Nats earn first sweep in Livan's solid start

Nats earn first sweep in Livan's solid start

WASHINGTON -- Right-hander Livan Hernandez was solid on the mound as the Nationals defeated the Pirates, 4-2, and swept the three-game series. It was the first series sweep of the season for Washington.

Hernandez pitched six innings and allowed two runs on five hits. It was his first win since May 4 against the Braves. He also picked up his 10th quality start of the season.

"I talked to the guys [after the game]. I said, 'Whoa, one month and five days I didn't win a game, but I'll take it,'" Hernandez said. "Last year, I started 5-0 and I didn't win a game for maybe a month and a half. It's a numbers game. This one is the fifth win. Let's see what happens. I hope to continue to pitch well."

Both runs allowed by Hernandez came in the sixth inning. Pirates starter Zach Duke scored on a double by Jose Tabata, who would later touch home plate on a sacrifice fly by Andrew McCutchen.

"I knew it would be a tough game today. I had to make my pitches and keep the ball down," Hernandez said. "The Pirates are a good-hitting young team. You don't want to be relaxed on the mound and lose everything. It happened one inning and I left the ball up."

Thanks to their middle of the lineup, the Nationals would give Hernandez all the runs he would need by the fifth inning off Duke. With one out in the fourth, Adam Dunn took a 2-2 pitch and hit the ball over the right-field wall to give Washington a 1-0 lead. It was Dunn's third homer of the series.

"We're giving up too many home runs, but still solo shots that keep you in the game," Pirates manager John Russell said. "I thought we swung the bats OK, but we can't create runs. That's been our problem. Until we start scoring more runs, every pitch means something. The pitchers, their backs are against the wall too often. We need to start getting some offense."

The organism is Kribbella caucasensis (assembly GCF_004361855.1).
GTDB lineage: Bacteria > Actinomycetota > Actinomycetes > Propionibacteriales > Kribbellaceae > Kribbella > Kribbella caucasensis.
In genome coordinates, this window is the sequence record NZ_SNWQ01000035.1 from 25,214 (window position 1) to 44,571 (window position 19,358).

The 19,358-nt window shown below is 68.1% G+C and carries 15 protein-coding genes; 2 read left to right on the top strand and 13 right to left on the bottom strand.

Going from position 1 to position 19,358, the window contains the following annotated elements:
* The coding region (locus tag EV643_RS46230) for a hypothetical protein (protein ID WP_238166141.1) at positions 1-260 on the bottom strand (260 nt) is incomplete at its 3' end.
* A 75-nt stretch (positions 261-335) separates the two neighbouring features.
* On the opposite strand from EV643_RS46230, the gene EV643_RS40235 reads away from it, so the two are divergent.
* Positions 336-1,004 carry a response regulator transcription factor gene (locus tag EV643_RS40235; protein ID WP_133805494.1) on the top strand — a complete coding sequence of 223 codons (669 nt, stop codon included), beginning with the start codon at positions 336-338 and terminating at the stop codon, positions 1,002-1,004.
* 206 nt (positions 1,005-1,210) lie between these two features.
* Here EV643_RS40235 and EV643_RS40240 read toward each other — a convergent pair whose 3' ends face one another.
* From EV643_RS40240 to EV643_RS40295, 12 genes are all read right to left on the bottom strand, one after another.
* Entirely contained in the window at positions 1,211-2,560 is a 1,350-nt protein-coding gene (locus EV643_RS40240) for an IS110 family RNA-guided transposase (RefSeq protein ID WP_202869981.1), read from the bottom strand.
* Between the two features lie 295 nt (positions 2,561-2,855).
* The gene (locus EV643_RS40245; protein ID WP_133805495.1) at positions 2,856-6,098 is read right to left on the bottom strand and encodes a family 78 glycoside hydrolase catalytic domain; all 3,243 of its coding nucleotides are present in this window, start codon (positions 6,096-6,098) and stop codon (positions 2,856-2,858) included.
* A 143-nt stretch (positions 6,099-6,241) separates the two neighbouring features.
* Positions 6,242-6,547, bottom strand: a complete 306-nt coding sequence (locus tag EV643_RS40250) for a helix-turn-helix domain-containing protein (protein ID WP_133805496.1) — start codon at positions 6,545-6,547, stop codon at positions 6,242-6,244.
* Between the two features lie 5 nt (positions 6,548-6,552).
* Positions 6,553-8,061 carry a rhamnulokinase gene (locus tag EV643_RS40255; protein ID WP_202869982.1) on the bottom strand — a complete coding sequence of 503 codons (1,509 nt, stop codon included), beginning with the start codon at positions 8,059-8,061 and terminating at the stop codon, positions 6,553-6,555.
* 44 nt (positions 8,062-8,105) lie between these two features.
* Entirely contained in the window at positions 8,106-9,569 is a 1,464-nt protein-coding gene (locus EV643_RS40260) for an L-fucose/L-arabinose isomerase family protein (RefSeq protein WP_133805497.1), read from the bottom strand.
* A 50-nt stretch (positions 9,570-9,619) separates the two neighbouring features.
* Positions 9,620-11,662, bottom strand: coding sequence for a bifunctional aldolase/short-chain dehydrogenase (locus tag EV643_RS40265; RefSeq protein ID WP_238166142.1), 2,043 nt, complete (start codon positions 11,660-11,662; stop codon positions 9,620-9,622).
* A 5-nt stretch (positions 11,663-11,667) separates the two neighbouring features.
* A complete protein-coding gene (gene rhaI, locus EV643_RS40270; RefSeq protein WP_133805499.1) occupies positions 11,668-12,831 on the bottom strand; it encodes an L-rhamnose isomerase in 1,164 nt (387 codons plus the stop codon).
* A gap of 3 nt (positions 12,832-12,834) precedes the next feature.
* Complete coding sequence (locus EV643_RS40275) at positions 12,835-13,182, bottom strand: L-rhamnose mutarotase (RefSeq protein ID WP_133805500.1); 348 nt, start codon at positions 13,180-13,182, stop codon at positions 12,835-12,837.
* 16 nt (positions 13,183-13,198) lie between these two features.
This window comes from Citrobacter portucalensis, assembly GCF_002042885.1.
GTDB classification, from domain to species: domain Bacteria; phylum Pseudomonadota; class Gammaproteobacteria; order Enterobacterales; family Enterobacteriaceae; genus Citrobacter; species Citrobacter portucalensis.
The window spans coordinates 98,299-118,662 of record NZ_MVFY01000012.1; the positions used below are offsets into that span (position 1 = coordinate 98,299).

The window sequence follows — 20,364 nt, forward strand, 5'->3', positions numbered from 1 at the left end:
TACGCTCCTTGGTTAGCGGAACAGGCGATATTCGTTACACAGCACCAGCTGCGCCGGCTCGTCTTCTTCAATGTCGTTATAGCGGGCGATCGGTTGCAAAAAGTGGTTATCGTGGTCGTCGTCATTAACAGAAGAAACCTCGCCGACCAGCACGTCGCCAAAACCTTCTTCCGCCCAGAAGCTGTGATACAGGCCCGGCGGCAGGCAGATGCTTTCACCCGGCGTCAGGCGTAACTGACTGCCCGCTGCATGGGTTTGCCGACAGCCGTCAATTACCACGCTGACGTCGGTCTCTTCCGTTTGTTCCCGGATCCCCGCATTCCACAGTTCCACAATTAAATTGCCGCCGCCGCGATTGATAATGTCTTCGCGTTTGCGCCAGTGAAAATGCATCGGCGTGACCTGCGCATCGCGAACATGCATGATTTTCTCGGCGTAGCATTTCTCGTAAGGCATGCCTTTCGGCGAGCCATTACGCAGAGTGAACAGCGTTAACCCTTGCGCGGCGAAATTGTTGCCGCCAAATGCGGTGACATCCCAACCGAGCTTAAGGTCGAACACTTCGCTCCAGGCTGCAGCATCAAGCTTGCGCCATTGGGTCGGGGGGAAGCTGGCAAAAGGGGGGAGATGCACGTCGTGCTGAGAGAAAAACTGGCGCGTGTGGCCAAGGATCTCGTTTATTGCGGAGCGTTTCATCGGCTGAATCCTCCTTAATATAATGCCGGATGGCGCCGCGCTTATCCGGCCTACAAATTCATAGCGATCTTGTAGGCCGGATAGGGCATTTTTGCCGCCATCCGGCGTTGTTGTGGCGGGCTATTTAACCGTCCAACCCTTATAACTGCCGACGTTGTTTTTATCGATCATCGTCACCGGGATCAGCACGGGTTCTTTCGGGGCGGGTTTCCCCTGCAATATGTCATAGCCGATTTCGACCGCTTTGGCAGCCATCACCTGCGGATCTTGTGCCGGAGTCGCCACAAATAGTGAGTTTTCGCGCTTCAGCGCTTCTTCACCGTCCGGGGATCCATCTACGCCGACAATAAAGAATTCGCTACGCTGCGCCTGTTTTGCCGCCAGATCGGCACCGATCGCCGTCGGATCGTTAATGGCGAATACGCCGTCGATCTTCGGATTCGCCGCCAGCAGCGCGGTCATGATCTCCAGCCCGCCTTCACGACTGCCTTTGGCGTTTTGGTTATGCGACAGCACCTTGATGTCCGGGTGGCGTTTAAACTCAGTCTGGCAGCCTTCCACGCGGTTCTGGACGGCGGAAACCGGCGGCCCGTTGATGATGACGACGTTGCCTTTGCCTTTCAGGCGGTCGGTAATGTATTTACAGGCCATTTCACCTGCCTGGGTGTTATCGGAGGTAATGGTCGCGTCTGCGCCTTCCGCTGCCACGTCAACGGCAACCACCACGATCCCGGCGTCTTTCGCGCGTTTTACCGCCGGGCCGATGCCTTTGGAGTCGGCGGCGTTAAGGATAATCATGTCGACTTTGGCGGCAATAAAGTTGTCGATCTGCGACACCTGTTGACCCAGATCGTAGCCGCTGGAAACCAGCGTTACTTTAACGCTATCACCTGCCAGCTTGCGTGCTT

It was Washington getting the offense. Two batters later after Dunn, Josh Willingham hit a homer to make it a two-run game.

"The Willingham at-bat, I made some really good pitches to him inside," Duke said. "Calls could have gone either way. Unfortunately, they both went his way, and he did a good job staying on the sinker away and hit it hard."

Said manager Jim Riggleman about the middle of the order: "They are run producers, they have a history of being run producers. We are fortunate to have them and line them up together like that. We have a chance to put some pressure on the other club."

The winning run was scored an inning later. After he singled with one out, Dunn advanced to second on a balk by Duke. Ryan Zimmerman then hit a ground ball near the third-base line. Andy LaRoche grabbed the ball and threw it away, allowing Dunn to score.

Mike Morse, who went 3-for-3 on the day, added an insurance run in the eighth with a solo shot. Morse, who is hitting .417 for the season, is making case to be in at least a platoon situation with right fielder Roger Bernadina. But Riggleman said the team is committed to Bernadina. The club would like to see what he could do for a full season. Morse said he understands the situation.

"I could pretty much see the situations where I could get an opportunity to play, when there is lefty pitching or my pinch-hit opportunities," Morse said. "That's my role on the team, I'm happy with it. I'm going to try to do the best I can."

After pitching three straight games, closer Matt Capps was given the day off with Tyler Clippard saving his first Major League game. It wasn't a big deal to Clippard.

"I was just happy to contribute a little bit," Clippard said. "Whatever inning I pitch, I'm having fun out there, and tonight I got the save. As a reliever, that's something I've accomplished in my career. It's a fun save."

Washington is now a game under .500 at 30-31. Last year, the Nationals didn't get their 30th victory until July 26.

"We work hard every day," Hernandez said. "We try to play the best that we could play. We need a lot of support from the fans. We try to win. With their support, we could be better."

Bill Ladson is a reporter for MLB.com and writes an MLBlog, All Nats All the time. This story was not subject to the approval of Major League Baseball or its clubs.